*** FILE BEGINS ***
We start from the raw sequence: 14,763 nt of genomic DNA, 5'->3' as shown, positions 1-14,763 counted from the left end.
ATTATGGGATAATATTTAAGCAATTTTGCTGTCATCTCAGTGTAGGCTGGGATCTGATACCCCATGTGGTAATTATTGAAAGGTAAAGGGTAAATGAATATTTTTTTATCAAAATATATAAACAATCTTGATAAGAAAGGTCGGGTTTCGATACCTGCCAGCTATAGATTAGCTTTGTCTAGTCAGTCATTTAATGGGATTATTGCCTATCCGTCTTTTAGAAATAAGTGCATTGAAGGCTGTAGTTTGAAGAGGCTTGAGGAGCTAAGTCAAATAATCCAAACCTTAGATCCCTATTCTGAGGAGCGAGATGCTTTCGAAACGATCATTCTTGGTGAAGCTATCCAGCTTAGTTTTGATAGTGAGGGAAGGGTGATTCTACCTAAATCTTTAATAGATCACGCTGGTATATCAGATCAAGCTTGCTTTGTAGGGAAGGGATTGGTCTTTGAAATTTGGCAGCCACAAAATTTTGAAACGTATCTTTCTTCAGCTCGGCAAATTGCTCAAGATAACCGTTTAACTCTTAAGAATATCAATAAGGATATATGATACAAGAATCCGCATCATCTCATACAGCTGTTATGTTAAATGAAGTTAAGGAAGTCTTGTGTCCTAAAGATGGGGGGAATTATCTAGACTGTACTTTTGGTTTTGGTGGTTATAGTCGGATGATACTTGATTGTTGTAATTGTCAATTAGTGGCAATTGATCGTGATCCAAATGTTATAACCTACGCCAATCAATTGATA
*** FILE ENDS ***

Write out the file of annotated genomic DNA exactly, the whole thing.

We start from the raw sequence: 14,763 nt of genomic DNA, 5'->3' as shown, positions 1-14,763 counted from the left end.
ATTATGGGATAATATTTAAGCAATTTTGCTGTCATCTCAGTGTAGGCTGGGATCTGATACCCCATGTGGTAATTATTGAAAGGTAAAGGGTAAATGAATATTTTTTTATCAAAATATATAAACAATCTTGATAAGAAAGGTCGGGTTTCGATACCTGCCAGCTATAGATTAGCTTTGTCTAGTCAGTCATTTAATGGGATTATTGCCTATCCGTCTTTTAGAAATAAGTGCATTGAAGGCTGTAGTTTGAAGAGGCTTGAGGAGCTAAGTCAAATAATCCAAACCTTAGATCCCTATTCTGAGGAGCGAGATGCTTTCGAAACGATCATTCTTGGTGAAGCTATCCAGCTTAGTTTTGATAGTGAGGGAAGGGTGATTCTACCTAAATCTTTAATAGATCACGCTGGTATATCAGATCAAGCTTGCTTTGTAGGGAAGGGATTGGTCTTTGAAATTTGGCAGCCACAAAATTTTGAAACGTATCTTTCTTCAGCTCGGCAAATTGCTCAAGATAACCGTTTAACTCTTAAGAATATCAATAAGGATATATGATACAAGAATCCGCATCATCTCATACAGCTGTTATGTTAAATGAAGTTAAGGAAGTCTTGTGTCCTAAAGATGGGGGGAATTATCTAGACTGTACTTTTGGTTTTGGTGGTTATAGTCGGATGATACTTGATTGTTGTAATTGTCAATTAGTGGCAATTGATCGTGATCCAAATGTTATAACCTACGCCAATCAATTGATA